Interim RCMP commissioner hasn’t read mass casualty report but ‘committed to go through’ recommendations | Canadian

The interim RCMP commissioner and the head of the Nova Scotia RCMP say they’re committed to review the recommendations in a scathing final report from the Mass Casualty Commission, but both admit they haven’t read the document.

“As police officers, we bear tremendous responsibility to keep the people and communities safe. The April 2020 mass casualty event was something we had never seen before in Canada, and I can’t even imagine what you have endured,” said RCMP Commissioner Mike Duheme, during a media availability in Truro, N.S. on Thursday afternoon.

“The RCMP is fully committed to rebuilding the trust and confidence of Nova Scotians as part of these efforts. We must ensure that the vital work of the Commission will last a lasting impact on public safety locally, nationally and internationally.”

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‘There were failures’: N.S. shooting inquiry report slams RCMP response to 2020 tragedy

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Duheme said there’s a team at the RCMP going through the report, released today, and that an action plan will be tabled.

“We will be reporting of the progress on an outward facing website in which the population can see the progress that the RCMP is doing. I think that’s a good form of accountability,” he said.

When pressed by reporters, who pointed out that the RCMP received an advanced copy of the report on Wednesday morning, Duheme reiterated he had not read the report, nor was he certain if his team received the full version or executive summary ahead of time.

“I haven’t seen any of the recommendations,” he said.

“I haven’t gone through the recommendations just yet. Doesn’t minimize the impact of what took place. I just haven’t had time to go through the recommendations.”

Dennis Daley, the commanding officer of the Nova Scotia RCMP and interim RCMP Commissioner Mike Duheme speak at a new conference following the release of the Mass Casualty Commission report on March 30, 2023.

Alex Cooke/Global News

Duheme was recently named interim commissioner, after Brenda Lucki retired from the job two weeks ago. Lucki had faced intense criticism for the RCMP’s handling of multiple crises, including the mass shooting in Nova Scotia.

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Duheme’s comments Thursday came after the Mass Casualty Commission publicly released its findings — totalling more than 3,000 pages, which resulted from 76 days of public hearings. The wide-ranging report examined the April 2020 rampage, which claimed the lives of 22 people and was committed by a gunman who was dressed as an RCMP officer and driving a replica cruiser.

It touched on a variety of issues, including the police response, the killer’s access to firearms and the steps taken to inform the public as the rampage unfolded.

The report detailed the RCMP’s various failures in preventing, responding to, and reacting in the aftermath of the tragedy, and said the institution as a whole needs to be re-examined.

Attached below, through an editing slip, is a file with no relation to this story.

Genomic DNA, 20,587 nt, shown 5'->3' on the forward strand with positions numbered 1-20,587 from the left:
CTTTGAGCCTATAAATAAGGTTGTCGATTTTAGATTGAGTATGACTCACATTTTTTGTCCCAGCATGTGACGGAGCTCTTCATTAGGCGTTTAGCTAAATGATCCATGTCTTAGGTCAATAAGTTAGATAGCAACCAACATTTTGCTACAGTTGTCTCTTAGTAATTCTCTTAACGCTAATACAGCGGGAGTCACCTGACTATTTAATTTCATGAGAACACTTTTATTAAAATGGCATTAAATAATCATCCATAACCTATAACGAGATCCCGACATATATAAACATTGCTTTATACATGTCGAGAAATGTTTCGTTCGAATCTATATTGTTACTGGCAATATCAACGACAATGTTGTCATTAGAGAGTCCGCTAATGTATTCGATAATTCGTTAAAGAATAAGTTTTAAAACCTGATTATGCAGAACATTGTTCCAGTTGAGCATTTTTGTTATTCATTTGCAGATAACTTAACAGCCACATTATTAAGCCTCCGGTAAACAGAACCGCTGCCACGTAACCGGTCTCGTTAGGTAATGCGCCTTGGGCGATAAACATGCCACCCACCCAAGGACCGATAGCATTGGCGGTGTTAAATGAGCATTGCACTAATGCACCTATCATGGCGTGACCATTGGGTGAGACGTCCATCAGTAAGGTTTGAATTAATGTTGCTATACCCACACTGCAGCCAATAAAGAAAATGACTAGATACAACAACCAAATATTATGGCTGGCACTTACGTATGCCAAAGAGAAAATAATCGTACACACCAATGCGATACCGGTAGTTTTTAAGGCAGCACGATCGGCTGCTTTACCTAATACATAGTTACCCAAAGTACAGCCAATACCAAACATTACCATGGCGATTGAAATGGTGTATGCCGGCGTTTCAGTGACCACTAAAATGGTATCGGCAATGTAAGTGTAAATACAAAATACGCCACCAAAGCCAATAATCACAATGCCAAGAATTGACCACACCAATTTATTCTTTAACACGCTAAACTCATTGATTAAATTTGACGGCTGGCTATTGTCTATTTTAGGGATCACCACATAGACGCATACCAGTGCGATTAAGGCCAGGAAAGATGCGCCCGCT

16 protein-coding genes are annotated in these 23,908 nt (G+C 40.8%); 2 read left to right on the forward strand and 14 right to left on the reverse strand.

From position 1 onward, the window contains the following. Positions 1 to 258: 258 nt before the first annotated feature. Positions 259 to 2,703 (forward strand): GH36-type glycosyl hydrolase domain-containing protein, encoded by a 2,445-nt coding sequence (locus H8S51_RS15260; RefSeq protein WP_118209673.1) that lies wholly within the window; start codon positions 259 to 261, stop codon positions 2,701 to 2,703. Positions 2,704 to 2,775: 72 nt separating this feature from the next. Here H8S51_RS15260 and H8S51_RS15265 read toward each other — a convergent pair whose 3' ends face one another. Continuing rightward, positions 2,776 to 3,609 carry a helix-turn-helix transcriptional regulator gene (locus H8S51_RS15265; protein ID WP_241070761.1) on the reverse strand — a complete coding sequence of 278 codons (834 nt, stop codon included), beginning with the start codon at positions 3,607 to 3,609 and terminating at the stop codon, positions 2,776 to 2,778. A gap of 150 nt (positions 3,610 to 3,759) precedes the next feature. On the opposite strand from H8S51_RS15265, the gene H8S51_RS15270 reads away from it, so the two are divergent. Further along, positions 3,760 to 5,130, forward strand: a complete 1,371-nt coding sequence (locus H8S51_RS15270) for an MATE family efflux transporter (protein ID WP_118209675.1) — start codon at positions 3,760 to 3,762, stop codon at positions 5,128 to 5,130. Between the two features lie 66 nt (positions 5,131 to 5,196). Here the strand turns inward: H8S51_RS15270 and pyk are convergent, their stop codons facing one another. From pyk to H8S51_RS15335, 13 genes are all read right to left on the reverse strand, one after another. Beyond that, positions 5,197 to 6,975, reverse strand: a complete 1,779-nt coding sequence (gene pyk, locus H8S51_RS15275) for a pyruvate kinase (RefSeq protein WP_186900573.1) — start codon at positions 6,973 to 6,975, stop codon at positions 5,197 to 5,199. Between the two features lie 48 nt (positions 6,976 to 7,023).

“There were many warning signs of the perpetrator’s violence and missed opportunities to intervene in the years before the mass casualty. There were also gaps and errors in the critical incident response to the mass casualty as it unfolded,” the report said.

“Additionally, there were failures in the communications with the public during and in the aftermath of the mass casualty.”

The commission’s final report included 130 recommendations, 75 about policing. One of the recommendations called for the federal minister of public safety to commission an in-depth, external and independent review of the RCMP. Another recommendation suggested “modernizing” police education by scrapping the depot model of RCMP training by 2032.

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Assistant Commissioner Dennis Daley, the commanding officer of the Nova Scotia RCMP, said he hadn’t read the recommendations either.

During his remarks, he said he wanted the victims, families and survivors to know that he was sorry “for the pain and trauma you have suffered.”

“Individuals who responded in April 2020 did their best while putting the safety and well-being of others ahead of their own,” he said. “But I know our response wasn’t what you needed it to be, and for that I am deeply sorry.”

He went on to say that while RCMP “can’t change what happened in 2020,” they can learn and improve.

We are here today with a promise to act on the MCC’s recommendations in a manner that is transparent to the victims, survivors and their families,” said Daley.

“With any review, areas for improvement are identified, but I want Nova Scotians and all Canadians to know that we did not wait for the release of today’s MCC report to make important changes.”

Click to play video: '‘There were failures’: Nova Scotia mass shooting inquiry slams RCMP response to tragedy'

‘There were failures’: Nova Scotia mass shooting inquiry slams RCMP response to tragedy

He pointed out that Nova Scotia RCMP has “enhanced resourcing” for the emergency response team, invested in new equipment and opened a state-of-the-art operational communication centre. As well, Daley said the RCMP in the province has added protocols around critical incident command and “changed our approach” to using emergency alerts.

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“These are a few examples of the many changes we have already implemented and we are fully committed to more change informed by the MCC report and in collaboration with our partners in policing, public safety, community services and other areas,” he said.

— With files from Global News’ Alex Cooke and The Canadian Press 

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